Love spells! Everyone wants love spells. When it comes to doing magic, often time when clients come many a reader, sorcerer or spiritual worker, they are looking for love, either to get new love, re-gain love that has been lost, or move a current love into a new situation, such as marriage. Of course, part of the field of Love spells, also includes spells that promote harmony among people, from married couples to families and communities.
It often seems to me that Love magic is the ignored part of working with runes. Maybe a footnote here, or a value given there, but in many books dealing with runes and rune magic, Love is often overlooked, although that maybe the prior trend of the “unpopularity” of love magic with the Neo-pagan movement. However, it’s pretty clear from some surviving written lore, that spells that promote love and harmony were definitely part of the Northern Tradition. I would like to turn to the Havamal in this case, and the runes described by the speaker.
The first stanza that identifies a spell dealing with promoting love (or in this case harmony) is the stanza of the eigth rune:
An eighth I know: which all can sing
for their weal if they learn it well;
where hate shall wax ‘mid the warrior sons,
I can calm it soon with that song
Where the hate and conflict among kin can be soothed through singers magic skill. The second stanza identifying love magic is the sixteenth rune:
A sixteenth I know: when all sweetness and love
I would win from some artful wench,
her heart I turn, and the whole mind change
of that fair-armed lady I love.
And the seventeenth:
A seventeenth I know: so that e’en the shy maiden
is slow to shun my love.
Being the clearest examples of what is recognized as love magic. Of course the singer indicates his mastery in the this art, as he is able to win the love of not only other skillful women, but even young shy women who are often harder to obtain.
To this end, I looked to the runes, seeking and identifying which runes resonate with the powers of love, harmony, and relationships. With my research I identified nine runes, which can be worked, separately or together, in master the arts of love magic.
In the ordering of the futhorc aettirs, the first rune identified is Kenaz. Kenaz, the torch, is the fires of passion. They ignite the feeling inside, a flame that reveals the desires, but also burns. The burning passion leaves little peace, until they have been satiated.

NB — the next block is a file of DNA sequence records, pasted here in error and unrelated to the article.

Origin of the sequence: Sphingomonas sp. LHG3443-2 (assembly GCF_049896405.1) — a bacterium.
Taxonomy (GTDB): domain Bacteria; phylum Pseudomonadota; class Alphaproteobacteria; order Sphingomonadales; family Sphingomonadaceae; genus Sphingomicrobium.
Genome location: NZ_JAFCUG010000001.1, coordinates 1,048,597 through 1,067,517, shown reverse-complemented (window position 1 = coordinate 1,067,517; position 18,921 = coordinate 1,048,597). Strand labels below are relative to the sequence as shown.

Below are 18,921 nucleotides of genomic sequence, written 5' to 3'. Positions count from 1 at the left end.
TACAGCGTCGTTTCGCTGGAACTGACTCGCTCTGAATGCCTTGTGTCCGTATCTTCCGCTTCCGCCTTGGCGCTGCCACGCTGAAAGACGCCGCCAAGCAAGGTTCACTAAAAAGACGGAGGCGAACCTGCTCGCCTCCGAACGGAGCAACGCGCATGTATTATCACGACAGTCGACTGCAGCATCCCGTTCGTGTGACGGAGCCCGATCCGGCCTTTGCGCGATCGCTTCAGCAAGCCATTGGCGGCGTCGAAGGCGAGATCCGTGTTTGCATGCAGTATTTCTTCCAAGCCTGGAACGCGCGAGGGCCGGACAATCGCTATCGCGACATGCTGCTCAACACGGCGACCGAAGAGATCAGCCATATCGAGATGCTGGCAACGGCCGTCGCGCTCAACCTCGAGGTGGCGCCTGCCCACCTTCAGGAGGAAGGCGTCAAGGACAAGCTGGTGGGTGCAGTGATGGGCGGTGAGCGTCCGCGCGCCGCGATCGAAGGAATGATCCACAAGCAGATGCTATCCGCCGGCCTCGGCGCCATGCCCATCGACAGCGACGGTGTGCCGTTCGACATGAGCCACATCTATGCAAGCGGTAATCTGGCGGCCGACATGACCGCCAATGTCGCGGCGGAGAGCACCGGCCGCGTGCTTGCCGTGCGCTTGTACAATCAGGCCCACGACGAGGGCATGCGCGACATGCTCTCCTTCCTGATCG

The next rune is Gebo. In Gebo we see the exchange of relationships, partnerships, the agreements, the contracts, the idea of dowry, union of people and the rules that govern that union. Gebo is the most unromantic side of love magic, the side that comes after “and they all lived happily ever after” which people often want to forget. It is having the skills in this side that make relationships succeed or fail, and being able to manage the give and take successfully will often help in being successful in whatever partnership is entered into.
The third rune of love is Wunjo. Joy is it’s name, and joy can be a wonderful, if temporal thing. This is one of the first runes I identify with harmony among people, although in this case it is usually familial harmony. The conflicts between spouses, between parents and children, between siblings, can all create a very unharmonious and dissonant environment. Wunjo is the joy and peace of happy family, and a happy familial home. It’s dark side can be the grasping for this temporal thing. When everything is sacrified, just so that one can maintain the illusion that life is free from strife, the grasping for joy can become a toxic quest, and the peace is shallow, and soon shattered.
Interestingly enough, a whole aettir is skipped here. I studied this for a while, but part of my understanding of the second aettir, the aettir of Hagal, is that it is the runes of warrior, and conflict. While there are runes here that might be useful in influence and command (which has sometimes role in the world of love spells) they are not really concerned with love per se, but with having influence over other people, to any end.
The fourth rune is Berkana. In Berkana is the love of a mother for it’s child in sense. It is nurturing, supportive, and steady. It is also powerfully feminine, which can be somewhat hard to describe exactly how. It is the rune of Women, and express the powers of women, not just girly, but also Amazonian. The mysteries of Women who Love Women are found in this rune, which has it’s own draw, but it can also be used by women to draw whatever kind of love they desire, especially when combined with other runes, or to heal a womans sexual nature, if it has been damaged or cursed.